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NADP+ and NAD+

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NADP+ and NAD+

Postby klou » Sat Feb 13, 2010 6:43 pm

I have no idea how to answer this question:

through genetic engineering, you have developed an unregulatable enzyme that can interchangeably use NAD+ or NADP+ in a redox reaction. What would be the physiological consequence(s) of having such an enzyme for an organism.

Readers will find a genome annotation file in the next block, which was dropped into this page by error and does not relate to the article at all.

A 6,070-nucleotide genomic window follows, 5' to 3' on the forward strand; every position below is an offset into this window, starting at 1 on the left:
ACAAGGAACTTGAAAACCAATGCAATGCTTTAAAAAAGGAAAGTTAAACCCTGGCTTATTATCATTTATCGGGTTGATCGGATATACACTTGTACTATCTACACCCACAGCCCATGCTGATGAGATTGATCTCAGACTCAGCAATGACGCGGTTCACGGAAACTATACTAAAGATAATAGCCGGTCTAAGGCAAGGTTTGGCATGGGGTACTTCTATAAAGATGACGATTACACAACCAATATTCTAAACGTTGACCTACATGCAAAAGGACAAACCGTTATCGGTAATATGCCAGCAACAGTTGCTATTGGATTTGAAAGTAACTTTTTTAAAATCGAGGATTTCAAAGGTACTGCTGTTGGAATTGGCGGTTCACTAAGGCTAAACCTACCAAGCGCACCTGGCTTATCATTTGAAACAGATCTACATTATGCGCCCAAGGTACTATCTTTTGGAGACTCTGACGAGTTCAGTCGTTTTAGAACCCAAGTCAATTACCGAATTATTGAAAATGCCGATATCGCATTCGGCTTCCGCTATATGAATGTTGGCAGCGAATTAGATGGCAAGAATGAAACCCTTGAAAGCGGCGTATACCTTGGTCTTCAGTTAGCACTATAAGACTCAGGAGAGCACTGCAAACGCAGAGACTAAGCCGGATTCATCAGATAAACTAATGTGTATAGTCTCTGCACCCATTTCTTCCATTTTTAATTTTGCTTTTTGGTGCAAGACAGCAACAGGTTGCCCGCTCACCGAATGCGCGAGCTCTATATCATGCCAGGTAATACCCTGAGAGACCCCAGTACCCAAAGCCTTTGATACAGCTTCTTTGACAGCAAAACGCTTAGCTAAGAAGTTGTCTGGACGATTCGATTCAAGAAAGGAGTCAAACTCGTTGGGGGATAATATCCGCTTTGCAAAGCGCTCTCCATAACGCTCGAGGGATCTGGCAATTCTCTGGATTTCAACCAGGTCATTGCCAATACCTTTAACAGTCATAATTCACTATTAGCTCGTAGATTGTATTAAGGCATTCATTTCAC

I though that it may have something to do with the regulation of the pentose phopshate pathway, but I'm really stuck.
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Postby JackBean » Sat Feb 13, 2010 7:17 pm

the ratio [NADP+]/[NADPH] in rat liver cells is about 0.014, whereas that of [NAD+]/[NADH] is about 700. That means, that you have favoured for oxidative break-down (NAD+) and reductive biosynthesis (NADPH).
If you had such enzyme, you would have mixed up the concentrations and all regulations diminished.

You're basically true about the pentose phosphate pathway

Cis or trans? That's what matters.
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